Coolmaster 4WD Transmission Coolers

Driveline transmission coolers solve overheating problem

Hard driving, trailer pulling or hot driving conditions can cause overheating, one of the leading causes of transmission failure. When the temperatures get too high, the oil can breakdown or lose its ability to lubricate some parts.

These temperatures can be lowered by installing a transmission cooler, which forces the fluid through a hose to the front of the vehicle, then through a series of coils and fins to cool it down. Installing a Transmission Cooler will benefit the transmission by extending its life and helping it run more efficiently while preventing costly repairs.

Today’s multi-speed transmissions have to contend with ever increasing operating temperature due to increased vehicle loads and towing capacities, coupled with inadequacies of OEM built-in cooling systems. The resulting excess temperature is a common cause of premature transmission failure as the chart below shows.

Do you know that for every 10 degrees F of heat reduced, you double the life of the transmission fluid and for every 20 degrees F of heat reduced, you double the life of the transmission?

  1. Choosing a cooler – which is better?
    When it comes to choosing between the various coolers in the market, cooler construction plays an important part in today’s modern installations. Factors in deciding which style of cooler to use include oil flow capacity, low-pressure drop, available size, minimum airflow disruption and hose end fitting type and size.
    A low-pressure drop plate and fin type cooler is 30% more efficient
    than a tube and fin type cooler because the cooling circuit operates at a
    regulated low pressure. Hydraulic engineering formulas equate that a 90-degree bend has the same restriction as 7.5m of straight pipe. Most tube type coolers have 180-degree bends (that is, 2 x 90-degree bends at the end of each run) and there are usually five of these bends in each cooler, so that is the equivalent of 75m of cooler line, resulting in increased pressure drop in a tube and fin type cooler. A much larger surface area is also required to achieve the same cooling capacity compared to a plate and fin type cooler.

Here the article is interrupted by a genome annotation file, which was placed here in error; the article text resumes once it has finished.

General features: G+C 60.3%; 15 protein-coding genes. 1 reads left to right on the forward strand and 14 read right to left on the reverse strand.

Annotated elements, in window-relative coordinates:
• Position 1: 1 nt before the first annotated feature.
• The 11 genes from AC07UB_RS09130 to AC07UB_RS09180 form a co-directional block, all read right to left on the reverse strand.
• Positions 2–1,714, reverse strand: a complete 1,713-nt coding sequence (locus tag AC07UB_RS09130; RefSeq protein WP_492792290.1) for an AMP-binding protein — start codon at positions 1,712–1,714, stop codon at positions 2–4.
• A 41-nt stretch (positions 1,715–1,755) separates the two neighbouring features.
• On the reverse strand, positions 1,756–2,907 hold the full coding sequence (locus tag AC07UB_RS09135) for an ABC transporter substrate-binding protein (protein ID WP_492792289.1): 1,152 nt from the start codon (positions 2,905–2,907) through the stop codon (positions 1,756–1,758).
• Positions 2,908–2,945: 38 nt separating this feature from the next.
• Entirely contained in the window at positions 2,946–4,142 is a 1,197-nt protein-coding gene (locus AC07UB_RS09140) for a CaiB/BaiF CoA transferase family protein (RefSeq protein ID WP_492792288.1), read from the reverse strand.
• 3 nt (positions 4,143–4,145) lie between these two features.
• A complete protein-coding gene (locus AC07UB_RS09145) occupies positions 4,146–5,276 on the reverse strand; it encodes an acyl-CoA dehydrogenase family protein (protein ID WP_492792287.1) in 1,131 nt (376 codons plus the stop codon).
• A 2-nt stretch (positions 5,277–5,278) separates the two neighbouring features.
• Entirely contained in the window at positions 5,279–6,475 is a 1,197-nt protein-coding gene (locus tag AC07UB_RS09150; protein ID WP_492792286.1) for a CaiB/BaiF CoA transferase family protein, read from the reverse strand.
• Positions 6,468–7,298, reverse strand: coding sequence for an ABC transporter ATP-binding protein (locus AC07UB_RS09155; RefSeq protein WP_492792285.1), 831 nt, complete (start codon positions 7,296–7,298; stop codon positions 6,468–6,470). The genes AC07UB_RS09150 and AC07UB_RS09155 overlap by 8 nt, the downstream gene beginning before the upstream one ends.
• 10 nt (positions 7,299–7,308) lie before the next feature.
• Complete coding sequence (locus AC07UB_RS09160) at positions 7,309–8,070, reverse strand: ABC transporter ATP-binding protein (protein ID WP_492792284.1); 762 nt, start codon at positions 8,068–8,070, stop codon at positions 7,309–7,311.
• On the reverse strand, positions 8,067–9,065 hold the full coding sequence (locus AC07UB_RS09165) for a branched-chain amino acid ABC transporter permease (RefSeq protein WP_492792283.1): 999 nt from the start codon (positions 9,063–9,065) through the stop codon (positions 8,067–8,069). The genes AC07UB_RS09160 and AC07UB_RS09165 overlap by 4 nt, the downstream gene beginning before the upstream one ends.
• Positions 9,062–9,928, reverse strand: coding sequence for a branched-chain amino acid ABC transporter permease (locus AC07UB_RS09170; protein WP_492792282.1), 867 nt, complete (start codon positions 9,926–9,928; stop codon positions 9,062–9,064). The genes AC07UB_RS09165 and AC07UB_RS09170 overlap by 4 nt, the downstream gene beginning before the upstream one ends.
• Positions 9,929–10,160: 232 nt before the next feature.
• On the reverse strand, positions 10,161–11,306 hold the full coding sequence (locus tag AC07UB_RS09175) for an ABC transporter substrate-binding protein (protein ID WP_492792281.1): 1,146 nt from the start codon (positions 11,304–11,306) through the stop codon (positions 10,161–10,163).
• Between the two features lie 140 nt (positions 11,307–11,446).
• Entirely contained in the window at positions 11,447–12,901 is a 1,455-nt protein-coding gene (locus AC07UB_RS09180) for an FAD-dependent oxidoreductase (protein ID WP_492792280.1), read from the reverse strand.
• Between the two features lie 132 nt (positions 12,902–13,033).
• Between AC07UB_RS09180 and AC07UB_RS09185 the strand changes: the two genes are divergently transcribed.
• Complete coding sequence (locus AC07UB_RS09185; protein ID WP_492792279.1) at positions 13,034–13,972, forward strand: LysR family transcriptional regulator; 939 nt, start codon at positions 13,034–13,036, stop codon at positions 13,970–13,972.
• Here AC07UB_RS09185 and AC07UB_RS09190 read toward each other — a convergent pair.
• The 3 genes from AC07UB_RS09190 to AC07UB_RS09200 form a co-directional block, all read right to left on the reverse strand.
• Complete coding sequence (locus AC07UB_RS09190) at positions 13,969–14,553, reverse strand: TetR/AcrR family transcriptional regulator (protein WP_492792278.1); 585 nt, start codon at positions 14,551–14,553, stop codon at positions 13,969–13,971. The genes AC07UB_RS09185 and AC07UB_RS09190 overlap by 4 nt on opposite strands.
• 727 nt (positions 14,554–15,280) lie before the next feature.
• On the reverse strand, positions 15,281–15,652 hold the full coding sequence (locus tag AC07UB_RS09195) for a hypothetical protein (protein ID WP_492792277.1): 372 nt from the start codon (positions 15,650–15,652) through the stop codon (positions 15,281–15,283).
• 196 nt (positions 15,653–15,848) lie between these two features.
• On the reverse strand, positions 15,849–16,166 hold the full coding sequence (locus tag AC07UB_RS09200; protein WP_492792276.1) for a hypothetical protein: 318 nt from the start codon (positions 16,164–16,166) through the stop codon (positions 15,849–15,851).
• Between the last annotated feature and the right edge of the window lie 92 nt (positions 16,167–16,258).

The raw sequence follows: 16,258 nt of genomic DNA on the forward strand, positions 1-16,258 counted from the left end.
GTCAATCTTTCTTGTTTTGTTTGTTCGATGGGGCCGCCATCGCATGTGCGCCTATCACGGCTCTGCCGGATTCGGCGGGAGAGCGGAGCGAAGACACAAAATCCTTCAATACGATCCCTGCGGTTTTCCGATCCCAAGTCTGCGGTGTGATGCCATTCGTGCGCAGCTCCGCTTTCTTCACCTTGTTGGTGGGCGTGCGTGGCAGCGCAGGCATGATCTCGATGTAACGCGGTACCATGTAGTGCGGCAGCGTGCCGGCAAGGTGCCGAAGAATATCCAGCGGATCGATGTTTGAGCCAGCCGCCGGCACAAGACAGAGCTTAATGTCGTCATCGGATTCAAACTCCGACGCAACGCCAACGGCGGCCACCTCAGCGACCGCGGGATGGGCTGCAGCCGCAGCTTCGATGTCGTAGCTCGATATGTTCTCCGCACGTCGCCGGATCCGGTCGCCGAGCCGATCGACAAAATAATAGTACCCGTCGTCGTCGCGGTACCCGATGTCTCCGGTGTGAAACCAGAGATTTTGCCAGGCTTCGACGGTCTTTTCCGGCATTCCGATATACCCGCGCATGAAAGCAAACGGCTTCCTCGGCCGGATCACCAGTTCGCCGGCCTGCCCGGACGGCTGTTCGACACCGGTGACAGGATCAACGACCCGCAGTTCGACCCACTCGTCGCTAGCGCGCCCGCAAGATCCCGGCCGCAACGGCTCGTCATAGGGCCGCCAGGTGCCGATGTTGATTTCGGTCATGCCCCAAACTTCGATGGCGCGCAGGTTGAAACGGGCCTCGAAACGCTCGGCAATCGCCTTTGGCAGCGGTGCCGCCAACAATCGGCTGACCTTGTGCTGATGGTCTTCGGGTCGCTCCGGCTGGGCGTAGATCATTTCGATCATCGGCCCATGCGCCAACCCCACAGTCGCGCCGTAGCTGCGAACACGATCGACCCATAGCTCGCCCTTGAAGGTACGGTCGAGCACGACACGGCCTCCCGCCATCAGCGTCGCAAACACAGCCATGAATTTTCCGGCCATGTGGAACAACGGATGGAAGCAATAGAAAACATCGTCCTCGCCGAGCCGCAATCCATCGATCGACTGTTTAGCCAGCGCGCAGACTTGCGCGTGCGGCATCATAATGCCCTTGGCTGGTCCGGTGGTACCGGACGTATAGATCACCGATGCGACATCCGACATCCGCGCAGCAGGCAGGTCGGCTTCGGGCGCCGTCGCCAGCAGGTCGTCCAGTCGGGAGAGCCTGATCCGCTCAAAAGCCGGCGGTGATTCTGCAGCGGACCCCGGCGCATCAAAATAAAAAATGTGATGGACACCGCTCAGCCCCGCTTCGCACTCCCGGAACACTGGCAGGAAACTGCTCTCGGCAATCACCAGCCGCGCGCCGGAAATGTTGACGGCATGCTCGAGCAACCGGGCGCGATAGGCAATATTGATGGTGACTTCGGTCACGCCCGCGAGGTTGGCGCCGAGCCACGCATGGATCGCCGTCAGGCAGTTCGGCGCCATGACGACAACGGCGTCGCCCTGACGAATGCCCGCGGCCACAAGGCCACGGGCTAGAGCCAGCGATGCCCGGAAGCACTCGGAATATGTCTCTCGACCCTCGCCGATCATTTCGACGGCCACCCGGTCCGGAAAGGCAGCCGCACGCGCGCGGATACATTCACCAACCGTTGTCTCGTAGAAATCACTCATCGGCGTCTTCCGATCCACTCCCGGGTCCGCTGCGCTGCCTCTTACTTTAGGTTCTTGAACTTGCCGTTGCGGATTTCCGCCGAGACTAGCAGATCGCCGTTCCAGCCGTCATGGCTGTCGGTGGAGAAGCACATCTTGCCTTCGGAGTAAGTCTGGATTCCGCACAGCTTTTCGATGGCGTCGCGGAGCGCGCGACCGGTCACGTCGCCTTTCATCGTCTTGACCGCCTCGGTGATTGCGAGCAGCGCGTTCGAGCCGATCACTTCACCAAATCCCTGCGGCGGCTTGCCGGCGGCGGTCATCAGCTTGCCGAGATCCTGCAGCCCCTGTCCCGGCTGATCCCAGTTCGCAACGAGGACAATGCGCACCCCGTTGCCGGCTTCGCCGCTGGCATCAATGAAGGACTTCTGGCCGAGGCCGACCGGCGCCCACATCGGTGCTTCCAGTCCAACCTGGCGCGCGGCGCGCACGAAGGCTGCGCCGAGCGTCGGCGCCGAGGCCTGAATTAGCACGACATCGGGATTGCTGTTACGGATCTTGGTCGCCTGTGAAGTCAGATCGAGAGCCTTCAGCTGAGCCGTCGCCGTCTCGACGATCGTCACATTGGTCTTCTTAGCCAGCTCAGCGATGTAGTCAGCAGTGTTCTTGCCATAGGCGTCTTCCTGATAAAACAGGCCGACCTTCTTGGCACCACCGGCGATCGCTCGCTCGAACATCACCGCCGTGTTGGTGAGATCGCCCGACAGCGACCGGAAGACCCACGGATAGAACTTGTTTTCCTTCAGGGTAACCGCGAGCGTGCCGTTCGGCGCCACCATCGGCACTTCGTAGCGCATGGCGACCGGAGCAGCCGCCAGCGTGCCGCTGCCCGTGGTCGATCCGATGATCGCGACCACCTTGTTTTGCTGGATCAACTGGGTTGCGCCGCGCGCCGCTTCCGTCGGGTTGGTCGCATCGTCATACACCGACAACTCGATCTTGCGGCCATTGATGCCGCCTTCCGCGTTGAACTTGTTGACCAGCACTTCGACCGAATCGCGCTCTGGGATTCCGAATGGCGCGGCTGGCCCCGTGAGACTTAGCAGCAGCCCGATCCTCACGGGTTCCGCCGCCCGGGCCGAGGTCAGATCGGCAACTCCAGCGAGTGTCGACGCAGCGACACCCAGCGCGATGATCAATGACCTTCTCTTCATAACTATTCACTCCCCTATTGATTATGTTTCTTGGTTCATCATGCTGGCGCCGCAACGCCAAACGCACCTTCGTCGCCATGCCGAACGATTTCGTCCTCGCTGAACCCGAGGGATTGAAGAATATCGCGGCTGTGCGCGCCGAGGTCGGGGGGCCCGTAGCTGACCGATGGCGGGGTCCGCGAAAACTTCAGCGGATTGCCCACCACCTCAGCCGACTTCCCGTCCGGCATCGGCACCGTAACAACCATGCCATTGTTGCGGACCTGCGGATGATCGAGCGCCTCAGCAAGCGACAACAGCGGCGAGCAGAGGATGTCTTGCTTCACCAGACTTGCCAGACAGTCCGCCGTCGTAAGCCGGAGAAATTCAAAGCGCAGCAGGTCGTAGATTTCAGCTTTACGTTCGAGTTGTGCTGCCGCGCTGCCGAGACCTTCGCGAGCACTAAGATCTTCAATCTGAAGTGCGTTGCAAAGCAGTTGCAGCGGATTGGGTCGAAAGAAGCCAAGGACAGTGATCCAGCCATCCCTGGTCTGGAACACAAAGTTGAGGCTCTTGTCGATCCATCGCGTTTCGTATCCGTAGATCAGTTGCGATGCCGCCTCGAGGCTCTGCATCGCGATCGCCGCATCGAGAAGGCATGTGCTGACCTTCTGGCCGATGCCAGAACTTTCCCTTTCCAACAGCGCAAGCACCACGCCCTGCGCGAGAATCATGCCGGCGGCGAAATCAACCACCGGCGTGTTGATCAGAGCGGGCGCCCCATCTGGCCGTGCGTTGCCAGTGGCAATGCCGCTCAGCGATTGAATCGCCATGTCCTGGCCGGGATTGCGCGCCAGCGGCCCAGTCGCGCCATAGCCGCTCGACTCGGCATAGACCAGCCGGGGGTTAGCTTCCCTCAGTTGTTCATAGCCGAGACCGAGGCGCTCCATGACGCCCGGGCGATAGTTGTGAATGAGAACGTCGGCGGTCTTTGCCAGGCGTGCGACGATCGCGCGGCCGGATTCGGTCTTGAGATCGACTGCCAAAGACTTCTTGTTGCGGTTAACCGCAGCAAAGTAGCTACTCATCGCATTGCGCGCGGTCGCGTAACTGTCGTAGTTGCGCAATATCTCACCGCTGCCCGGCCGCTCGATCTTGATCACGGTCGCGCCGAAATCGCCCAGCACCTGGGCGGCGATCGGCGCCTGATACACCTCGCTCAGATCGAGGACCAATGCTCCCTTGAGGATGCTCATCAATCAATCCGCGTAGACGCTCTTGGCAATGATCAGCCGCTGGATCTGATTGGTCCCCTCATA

Plate and Fin Coolers:
The plate and fin cooler can be distinguished by the parallel plates that run horizontally, and looks just like a mini radiator. This type of transmission cooler is more efficient than the tube and fin type, mainly because the larger surface area allows for more fluid to contact the cooling surface. Fluid is forced through each row of smaller plates that help to cool the fluid faster and more effectively.

More efficient “Plate and Fin” Cooler.

Tube and Fin Coolers:
The tube and fin cooler can be distinguished by the tube that weaves throughout the transmission cooler and the turbulators that surround it. The tube is responsible for transferring the fluid around while the fins attached on the outside help to absorb the heat. Tube and fin coolers are often a less efficient type of cooler.

2. Does size matter?
When it comes to selecting the right size cooler for the vehicle, the rule of thumb is to select the largest size you can comfortably fit in the space available. We are yet to hear of any one over cooling their automatic transmission although a cooler that is too large may not allow the transmission to reach optimal operating temperatures. Correct hose sizing is also critical. Vehicle specific kits are becoming more popular, with most manufacturers offering either a GVM rating or a thermal unit rating to help with size selection if the unit is a custom fit up.

3. Fitting the cooler
When deciding if you should install the cooler in series, or to fully bypass the radiator, consider the following points. Will the vehicle be towing a light or a heavy load, will the vehicle be used for off-roading, or has the vehicle been performance modified? Fully bypassing a failed heat exchanger is often more cost effective and eliminates the potential for any future coolant and oil contamination. Consideration should also be given to the prevailing climate, with vehicles operating in hotter conditions leading to extra heat load being placed on the cooling system.

4. After installation
After installation, an important tip is to always remember to top up the transmission fluid after installing an oil cooler. Normally around one litre will suffice but be sure to follow the vehicle manufactures recommended fill procedure and to use the correct Automatic Transmission Fluid for the vehicle.
Driveline has a full range of coolers available under the Coolmaster brand, including the newly launched Coolmaster Off-Road range for popular 4X4 applications.

Download here the applications list.